You can see a bit of the lock in that photo; let’s have a more detailed look. You can probably tell that this lock uses sector gates: there are two gates at each end of the lock and each gate is shaped like a quarter of a cylinder. These gates are relatively rare in Ireland: they are being installed as flood gates at Spencer Dock in Dublin, where the Royal Canal joins the Liffey. British boaters will have seen them at Limehouse on the Thames and at Three Mills Lock on the Prescott Channel on the Bow Back Rivers (thanks to David Mack for the link and to Tim Lewis for taking so many photos). The lock is used to keep up the water level in the basin, so that boats stay afloat at all stages of the tide. But when the tide is full the level can be the same inside and outside, so both sets of gates can be open. That’s what’s happening in this photo, taken from a boat leaving the marina in 2002. It gives a good view of the lock as a whole.
The tide making a level
Note the lockhouse on the left. The pole in the foreground is the dolphin-watching boat’s flagstaff. There is a resident group of bottlenose dolphins in the estuary and the Shannon Dolphin and Wildlife Foundation has its offices in Kilrush, where Dolphin Discovery (Scattery Island Ferries), one of the accredited dolphin-watching operators, is based. This is the Scattery Island ferry.
Scattery Island ferry
And here is a poor shot of Scattery Island, which has a round tower and such. Families from the island provided estuary pilots; one of them owns the ferry and the dolphin boat.
Scattery Island (2002)
Simon Berrow in 2002
He doesn’t travel on every trip, but he happened to be going along that day and he told us a lot of interesting and indeed surprising things about dolphins. Anyone who goes swimming with these animals is a lunatic.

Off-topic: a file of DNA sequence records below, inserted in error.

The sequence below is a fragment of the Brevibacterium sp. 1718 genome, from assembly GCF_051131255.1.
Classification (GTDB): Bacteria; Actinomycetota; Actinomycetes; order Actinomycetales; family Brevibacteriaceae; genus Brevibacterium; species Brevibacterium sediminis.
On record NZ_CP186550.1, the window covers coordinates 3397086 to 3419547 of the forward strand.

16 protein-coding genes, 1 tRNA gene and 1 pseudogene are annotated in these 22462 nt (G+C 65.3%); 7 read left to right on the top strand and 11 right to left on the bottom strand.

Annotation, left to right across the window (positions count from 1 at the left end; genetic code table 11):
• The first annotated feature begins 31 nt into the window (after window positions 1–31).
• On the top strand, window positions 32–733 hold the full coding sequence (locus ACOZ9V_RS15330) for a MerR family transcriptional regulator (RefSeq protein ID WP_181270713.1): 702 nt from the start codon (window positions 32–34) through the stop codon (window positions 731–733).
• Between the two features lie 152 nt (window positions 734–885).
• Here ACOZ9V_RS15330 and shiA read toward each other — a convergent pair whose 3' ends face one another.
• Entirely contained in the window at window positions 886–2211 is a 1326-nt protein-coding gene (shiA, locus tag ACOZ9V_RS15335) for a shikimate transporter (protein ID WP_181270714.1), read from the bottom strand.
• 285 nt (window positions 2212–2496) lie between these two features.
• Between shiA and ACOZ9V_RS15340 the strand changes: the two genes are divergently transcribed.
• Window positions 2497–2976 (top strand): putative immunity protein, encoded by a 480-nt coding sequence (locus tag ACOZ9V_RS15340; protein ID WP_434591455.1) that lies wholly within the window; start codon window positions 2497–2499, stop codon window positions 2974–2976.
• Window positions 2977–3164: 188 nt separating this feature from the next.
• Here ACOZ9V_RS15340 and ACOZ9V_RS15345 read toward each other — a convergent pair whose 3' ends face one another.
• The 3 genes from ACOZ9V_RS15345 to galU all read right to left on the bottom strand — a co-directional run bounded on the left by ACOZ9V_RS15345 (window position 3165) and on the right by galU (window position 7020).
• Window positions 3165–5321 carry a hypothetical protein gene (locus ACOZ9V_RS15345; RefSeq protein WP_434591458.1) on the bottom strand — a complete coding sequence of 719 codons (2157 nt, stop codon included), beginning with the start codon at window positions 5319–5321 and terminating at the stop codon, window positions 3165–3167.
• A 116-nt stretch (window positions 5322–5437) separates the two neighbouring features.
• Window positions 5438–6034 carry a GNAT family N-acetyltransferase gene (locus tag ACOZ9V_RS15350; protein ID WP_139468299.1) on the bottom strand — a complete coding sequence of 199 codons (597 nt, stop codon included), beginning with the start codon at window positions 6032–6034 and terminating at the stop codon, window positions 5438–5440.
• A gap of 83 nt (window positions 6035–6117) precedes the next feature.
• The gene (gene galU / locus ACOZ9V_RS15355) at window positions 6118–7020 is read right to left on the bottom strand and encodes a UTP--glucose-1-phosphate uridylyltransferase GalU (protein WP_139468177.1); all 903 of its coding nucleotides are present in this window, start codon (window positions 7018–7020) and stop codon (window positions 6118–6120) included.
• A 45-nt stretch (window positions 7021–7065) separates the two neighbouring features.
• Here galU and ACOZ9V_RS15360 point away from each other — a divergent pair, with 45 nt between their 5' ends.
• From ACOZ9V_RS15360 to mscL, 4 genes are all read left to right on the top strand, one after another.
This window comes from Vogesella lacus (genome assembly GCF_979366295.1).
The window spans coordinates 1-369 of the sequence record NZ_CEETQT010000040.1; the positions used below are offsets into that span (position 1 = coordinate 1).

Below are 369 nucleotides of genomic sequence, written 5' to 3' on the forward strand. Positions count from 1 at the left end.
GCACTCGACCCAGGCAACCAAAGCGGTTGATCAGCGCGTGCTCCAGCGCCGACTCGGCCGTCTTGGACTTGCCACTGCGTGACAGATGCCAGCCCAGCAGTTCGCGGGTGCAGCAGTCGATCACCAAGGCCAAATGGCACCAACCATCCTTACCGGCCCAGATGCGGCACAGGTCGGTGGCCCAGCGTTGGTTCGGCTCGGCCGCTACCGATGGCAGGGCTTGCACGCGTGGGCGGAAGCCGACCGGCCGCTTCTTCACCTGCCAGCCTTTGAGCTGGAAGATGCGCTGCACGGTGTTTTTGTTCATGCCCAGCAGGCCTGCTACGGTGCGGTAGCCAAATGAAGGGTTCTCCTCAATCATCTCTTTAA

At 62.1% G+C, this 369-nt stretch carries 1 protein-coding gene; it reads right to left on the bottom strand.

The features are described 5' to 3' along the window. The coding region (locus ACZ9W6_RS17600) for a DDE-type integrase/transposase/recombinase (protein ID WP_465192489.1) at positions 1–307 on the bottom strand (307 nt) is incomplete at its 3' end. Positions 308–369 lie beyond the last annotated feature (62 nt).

Simon Berrow talking to the passengers (2002)
The upper gates
You may be able to see that there are grooves for stop-planks both above and below the gates; the same applies to the lower gates, so there are four positions altogether for stop-planks. Here is one pile of “planks” …
A pile of stop-planks
Stop-planks with lifting mechanism
The lock uses a million gallons of water, which is the same as Ardnacrusha, but its cycle is much faster. The chamber is equipped with bollards, chains and ropes. The chains were installed ab initio, but it seems that most users prefer the ropes.
Bollard, rope and chain
John Hehir at the controls
The marina has new owners since 2014; see up-to-date information here.
The gates have walkways across them.
Walkway across the upper gates
Upper gate hydraulic ram
Small flow of water
… but there is also a pipe providing a flow out of the marina. You can see the control wheel mounted on the nearer pole (I don’t know what the floating box is far) and there is a similar mechanism on the downstream side.